Last year Matt Damon turned 50. It happens. Next year, it’s Ben Affleck’s turn. So be it. “Good Will Hunting”? Good Will Aging. And let’s not forget our local Hollywood hero, Mark Wahlberg. Saturday is his turn to hit the half-century mark.
Age isn’t exactly slowing him down. He was spotted working out at a gym in Medford on Tuesday.
Still, the idea of a 50-year-old Mark Wahlberg seems so . . . implausible. It’s not just the early days as Marky Mark or the Calvin Klein underwear ads (forgot about those, hadn’t you?) — or the biceps bigger than Boston Common. It’s that Wahlberg has always seemed somehow, well, not quite so serious, certainly not serious the way Damon is or even Affleck (yes, despite playing Batman and the whole Bennifer business — then or now). There’s been no screenwriting Oscar for Wahlberg (Damon and Affleck won for “Good Will Hunting”) or as a producer (Affleck got one for “Argo”).
But hold on. Unlike Affleck, Wahlberg has an Oscar acting nomination: best supporting actor, for “The Departed” (2006). Also, “The Departed” is a reminder to take a closer look at the Wahlberg filmography. It includes more than just a bunch of action pictures and lunkhead comedies.
A useful measure of a star’s career is the directors he’s worked with. It tells you something about how much a star is viewed as a talent as well as a property. It also tells you something about how seriously a star takes his career. In addition to Scorsese, Wahlberg has worked with David O. Russell (”Three Kings,” 1999; “I Heart Huckabees,” 2004; “The Fighter,” 2010), Jonathan Demme (“The Truth About Charlie,” 2002), Paul Thomas Anderson (“Boogie Nights,” 1999 — you remember Dirk Diggler?), Ridley Scott (“All the Money in the World,” 2018), James Gray (“The Yards,” 2000; “We Own the Night,” 2007), Tim Burton (“Planet of the Apes,” 2001), and Peter Jackson (“The Lovely Bones,” 2010). All right, that last one didn’t work out, but still.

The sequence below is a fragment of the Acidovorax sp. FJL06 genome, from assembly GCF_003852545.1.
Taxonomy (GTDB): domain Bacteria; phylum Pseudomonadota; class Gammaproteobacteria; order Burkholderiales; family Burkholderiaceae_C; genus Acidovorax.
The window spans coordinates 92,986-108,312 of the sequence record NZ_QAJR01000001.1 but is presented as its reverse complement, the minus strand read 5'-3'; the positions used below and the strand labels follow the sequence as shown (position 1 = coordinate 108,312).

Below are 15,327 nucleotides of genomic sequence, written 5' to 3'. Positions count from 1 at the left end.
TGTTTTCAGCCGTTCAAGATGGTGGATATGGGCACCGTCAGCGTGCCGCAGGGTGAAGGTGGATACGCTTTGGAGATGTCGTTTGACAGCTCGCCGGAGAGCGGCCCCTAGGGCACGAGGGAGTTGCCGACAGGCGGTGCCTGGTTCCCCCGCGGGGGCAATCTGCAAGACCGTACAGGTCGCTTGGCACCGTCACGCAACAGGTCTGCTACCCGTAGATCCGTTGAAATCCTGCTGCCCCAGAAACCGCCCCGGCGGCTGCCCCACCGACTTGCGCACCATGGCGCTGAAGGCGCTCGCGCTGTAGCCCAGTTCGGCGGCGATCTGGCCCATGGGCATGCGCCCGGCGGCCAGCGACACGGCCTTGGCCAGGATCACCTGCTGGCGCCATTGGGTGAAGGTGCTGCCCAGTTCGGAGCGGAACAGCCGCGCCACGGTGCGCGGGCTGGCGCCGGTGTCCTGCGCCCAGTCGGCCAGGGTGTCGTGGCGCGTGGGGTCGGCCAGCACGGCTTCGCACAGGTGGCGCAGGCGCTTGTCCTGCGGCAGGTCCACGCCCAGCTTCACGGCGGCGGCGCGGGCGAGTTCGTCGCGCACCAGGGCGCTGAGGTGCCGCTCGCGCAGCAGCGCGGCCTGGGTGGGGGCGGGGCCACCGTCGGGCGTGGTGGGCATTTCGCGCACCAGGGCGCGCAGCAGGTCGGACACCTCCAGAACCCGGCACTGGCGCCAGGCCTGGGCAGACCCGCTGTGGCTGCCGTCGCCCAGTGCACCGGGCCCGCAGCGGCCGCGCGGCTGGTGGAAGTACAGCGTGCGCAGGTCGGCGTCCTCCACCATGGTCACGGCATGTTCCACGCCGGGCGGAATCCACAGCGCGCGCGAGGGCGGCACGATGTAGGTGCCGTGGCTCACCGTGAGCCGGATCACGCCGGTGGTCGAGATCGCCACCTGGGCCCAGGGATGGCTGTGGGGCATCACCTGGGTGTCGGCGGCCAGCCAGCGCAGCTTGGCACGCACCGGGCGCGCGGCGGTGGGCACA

Wahlberg also has another Oscar nomination, as a producer, for “The Fighter.” Highly successful movie careers aren’t just a matter of talent and luck. They also involve staying power and foresight. As early as 2004, Walhberg had his first producing credit, for “Juvies,” a documentary. Hamburgers aren’t the only product he’s on the business end of. Or gyms (the place where he was working out in Medford is part of a chain he has a minority stake in).
Did you know Wahlberg was an executive producer of three HBO series: “Entourage” (which he acted in) and “Boardwalk Empire” and “In Treatment” (which he did not)? IMDb lists 37 producing credits in all (it lists 74 for acting). His latest movie, “Infinite,” starts streaming on Paramount+ on Thursday. He’s one of the producers of that, too.
Oh, one other thing. Wahlberg sets up what has to be the greatest baseball joke in movie history. Well, if you’re a Yankee-hater it has to be. It’s in “The Other Guys” (2010). Wahlberg plays a New York cop (uh-huh), teamed with Will Ferrell (I know, I know). The punch line is “You shoulda shot A-Rod.” Who knows if Jennifer Lopez thinks it’s funny. You can bet Ben Affleck does.
Mark Feeney can be reached at firstname.lastname@example.org.